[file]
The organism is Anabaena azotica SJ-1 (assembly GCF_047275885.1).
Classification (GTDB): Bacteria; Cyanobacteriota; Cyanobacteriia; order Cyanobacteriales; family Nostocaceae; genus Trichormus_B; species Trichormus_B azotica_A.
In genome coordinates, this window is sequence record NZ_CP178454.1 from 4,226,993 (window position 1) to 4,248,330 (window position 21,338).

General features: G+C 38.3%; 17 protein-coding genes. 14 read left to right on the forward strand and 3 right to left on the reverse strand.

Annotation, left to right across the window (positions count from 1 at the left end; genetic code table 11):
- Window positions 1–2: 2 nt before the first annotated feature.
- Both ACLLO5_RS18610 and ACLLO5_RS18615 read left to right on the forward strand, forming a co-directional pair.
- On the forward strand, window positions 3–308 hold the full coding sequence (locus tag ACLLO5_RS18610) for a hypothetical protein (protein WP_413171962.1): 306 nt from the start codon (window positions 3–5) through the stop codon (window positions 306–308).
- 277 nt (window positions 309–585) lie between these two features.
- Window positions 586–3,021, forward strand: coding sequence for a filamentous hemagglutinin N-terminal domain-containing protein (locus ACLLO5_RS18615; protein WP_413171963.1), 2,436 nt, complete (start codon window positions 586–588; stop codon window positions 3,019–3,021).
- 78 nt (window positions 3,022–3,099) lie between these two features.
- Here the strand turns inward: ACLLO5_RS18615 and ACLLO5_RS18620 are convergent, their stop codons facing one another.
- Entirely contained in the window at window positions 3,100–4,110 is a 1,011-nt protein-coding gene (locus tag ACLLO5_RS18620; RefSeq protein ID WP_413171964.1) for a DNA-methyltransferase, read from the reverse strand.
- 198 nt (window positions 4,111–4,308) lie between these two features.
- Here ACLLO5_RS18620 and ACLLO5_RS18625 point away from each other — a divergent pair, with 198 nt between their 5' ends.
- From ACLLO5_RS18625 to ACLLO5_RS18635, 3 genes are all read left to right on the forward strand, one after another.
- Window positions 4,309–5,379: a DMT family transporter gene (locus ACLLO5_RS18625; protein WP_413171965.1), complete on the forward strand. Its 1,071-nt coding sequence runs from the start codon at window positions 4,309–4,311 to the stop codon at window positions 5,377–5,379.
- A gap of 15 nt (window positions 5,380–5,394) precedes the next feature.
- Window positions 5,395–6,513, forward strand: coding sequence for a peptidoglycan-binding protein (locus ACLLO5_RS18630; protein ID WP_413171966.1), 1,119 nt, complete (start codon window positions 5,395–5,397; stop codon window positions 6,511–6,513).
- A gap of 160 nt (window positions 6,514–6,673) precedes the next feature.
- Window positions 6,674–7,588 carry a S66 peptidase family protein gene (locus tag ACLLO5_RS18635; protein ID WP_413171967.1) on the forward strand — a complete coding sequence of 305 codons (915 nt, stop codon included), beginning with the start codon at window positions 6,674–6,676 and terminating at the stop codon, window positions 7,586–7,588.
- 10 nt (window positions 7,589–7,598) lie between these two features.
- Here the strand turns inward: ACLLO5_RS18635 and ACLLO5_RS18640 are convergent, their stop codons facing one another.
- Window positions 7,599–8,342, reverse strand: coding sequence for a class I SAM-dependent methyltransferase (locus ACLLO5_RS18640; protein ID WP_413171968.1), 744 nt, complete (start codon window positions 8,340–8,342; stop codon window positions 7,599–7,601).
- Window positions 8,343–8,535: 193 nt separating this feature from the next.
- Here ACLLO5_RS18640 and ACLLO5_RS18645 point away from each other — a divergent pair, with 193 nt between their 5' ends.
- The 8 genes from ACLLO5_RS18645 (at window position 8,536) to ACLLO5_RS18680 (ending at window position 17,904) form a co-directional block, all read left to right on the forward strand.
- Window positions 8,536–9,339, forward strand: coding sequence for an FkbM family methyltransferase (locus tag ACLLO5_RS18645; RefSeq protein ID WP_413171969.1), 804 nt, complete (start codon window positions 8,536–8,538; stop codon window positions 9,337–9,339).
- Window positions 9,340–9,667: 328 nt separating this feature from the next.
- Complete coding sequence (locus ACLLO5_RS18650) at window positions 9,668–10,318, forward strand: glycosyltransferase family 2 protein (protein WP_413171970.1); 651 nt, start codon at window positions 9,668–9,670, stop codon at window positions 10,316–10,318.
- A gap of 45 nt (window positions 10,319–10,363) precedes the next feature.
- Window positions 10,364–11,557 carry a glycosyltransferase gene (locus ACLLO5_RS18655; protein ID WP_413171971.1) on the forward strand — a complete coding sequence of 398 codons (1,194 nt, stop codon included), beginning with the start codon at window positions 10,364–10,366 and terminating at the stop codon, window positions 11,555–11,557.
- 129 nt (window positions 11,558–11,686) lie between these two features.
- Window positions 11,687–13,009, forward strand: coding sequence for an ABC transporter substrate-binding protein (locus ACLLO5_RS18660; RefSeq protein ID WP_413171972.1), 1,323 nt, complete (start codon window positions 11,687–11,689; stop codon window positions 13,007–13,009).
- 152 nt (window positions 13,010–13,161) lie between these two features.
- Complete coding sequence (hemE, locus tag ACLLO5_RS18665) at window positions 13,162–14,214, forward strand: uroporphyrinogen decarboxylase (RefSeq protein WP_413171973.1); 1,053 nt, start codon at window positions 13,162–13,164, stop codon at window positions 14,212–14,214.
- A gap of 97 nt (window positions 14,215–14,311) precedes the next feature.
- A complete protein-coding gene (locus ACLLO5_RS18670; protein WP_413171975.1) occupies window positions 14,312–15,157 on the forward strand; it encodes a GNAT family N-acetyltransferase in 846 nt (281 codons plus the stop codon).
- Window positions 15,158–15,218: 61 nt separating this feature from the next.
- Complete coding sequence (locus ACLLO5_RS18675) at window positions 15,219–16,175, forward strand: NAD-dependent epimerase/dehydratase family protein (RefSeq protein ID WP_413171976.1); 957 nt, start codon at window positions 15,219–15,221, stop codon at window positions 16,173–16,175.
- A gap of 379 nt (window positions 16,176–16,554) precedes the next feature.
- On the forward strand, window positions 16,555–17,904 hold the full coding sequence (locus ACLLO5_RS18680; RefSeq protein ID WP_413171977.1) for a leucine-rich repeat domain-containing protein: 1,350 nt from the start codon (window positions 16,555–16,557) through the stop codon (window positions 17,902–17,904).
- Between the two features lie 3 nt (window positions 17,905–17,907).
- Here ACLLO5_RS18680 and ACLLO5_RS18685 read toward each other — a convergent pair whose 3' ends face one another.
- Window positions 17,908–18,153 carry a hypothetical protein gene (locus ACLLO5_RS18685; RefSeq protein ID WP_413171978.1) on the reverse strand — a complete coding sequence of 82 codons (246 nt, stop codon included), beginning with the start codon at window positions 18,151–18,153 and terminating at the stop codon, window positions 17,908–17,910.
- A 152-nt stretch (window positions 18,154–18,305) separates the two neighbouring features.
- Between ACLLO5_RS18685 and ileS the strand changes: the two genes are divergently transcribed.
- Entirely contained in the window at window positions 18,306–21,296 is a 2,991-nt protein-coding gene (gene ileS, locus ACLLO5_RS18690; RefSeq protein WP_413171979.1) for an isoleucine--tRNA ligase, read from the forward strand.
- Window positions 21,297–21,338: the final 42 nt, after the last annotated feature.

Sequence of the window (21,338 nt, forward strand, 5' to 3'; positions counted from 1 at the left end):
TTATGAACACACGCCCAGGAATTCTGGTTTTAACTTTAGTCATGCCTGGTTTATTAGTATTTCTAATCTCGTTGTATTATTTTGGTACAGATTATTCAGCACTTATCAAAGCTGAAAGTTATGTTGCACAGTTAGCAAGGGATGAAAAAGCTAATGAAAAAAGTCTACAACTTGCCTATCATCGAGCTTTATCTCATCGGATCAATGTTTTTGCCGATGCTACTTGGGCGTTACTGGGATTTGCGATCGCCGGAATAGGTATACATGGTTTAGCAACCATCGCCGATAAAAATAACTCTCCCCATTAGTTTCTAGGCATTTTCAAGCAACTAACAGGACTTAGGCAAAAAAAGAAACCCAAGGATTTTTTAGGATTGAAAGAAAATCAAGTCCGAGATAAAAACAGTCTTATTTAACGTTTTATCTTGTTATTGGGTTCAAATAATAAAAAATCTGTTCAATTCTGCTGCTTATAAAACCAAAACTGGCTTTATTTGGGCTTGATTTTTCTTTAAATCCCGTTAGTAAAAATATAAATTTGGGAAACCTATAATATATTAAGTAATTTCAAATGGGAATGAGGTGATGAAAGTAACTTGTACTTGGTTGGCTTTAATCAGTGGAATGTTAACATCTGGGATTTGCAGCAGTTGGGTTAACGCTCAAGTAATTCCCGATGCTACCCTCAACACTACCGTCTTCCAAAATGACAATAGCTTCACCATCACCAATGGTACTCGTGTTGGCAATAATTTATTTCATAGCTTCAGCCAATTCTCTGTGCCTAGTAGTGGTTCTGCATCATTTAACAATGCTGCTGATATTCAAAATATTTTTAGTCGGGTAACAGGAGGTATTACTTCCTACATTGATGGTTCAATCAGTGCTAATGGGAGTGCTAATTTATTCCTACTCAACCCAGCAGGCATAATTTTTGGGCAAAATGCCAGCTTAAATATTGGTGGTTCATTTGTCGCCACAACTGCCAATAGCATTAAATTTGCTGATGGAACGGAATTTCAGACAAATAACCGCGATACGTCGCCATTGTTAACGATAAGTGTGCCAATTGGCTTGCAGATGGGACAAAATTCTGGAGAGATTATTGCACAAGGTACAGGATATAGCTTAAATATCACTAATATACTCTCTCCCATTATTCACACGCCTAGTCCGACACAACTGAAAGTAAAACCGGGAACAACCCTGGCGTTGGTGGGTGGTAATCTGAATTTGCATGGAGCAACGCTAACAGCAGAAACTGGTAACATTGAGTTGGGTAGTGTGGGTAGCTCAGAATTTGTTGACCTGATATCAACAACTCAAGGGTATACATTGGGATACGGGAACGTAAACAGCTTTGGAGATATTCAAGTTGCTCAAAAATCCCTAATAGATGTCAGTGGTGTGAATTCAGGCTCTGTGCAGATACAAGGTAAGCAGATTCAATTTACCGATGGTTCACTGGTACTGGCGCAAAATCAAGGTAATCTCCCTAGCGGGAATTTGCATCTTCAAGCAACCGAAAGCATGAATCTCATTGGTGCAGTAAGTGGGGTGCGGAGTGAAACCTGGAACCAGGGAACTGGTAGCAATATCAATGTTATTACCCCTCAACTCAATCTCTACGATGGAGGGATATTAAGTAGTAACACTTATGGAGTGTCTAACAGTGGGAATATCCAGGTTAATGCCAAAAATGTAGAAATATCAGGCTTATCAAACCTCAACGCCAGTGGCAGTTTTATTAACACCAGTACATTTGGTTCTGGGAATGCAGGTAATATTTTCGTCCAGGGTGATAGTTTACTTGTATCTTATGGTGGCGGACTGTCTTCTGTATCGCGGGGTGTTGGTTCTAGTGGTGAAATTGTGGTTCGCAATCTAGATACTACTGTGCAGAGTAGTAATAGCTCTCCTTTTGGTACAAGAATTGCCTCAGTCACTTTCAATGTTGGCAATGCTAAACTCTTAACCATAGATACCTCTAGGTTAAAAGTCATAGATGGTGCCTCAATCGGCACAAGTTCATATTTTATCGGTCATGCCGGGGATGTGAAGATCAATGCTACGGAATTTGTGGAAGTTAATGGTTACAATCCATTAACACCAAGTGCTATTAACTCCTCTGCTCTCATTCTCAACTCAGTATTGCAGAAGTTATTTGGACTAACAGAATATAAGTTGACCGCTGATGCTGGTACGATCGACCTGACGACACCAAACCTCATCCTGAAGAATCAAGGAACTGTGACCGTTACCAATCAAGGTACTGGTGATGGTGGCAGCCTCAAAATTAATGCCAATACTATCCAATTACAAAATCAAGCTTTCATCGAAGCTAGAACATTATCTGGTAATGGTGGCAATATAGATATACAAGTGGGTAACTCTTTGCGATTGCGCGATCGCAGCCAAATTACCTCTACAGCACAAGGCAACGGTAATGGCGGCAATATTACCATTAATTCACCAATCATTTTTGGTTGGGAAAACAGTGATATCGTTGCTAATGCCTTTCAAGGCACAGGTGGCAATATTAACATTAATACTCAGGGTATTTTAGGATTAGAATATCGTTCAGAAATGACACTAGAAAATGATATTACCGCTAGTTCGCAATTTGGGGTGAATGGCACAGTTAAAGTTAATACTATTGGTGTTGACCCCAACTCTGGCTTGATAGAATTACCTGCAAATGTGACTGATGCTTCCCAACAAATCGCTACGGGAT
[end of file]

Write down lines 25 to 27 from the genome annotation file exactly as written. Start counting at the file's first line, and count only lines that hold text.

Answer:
- Window positions 8,343–8,535: 193 nt separating this feature from the next.
- Here ACLLO5_RS18640 and ACLLO5_RS18645 point away from each other — a divergent pair, with 193 nt between their 5' ends.
- The 8 genes from ACLLO5_RS18645 (at window position 8,536) to ACLLO5_RS18680 (ending at window position 17,904) form a co-directional block, all read left to right on the forward strand.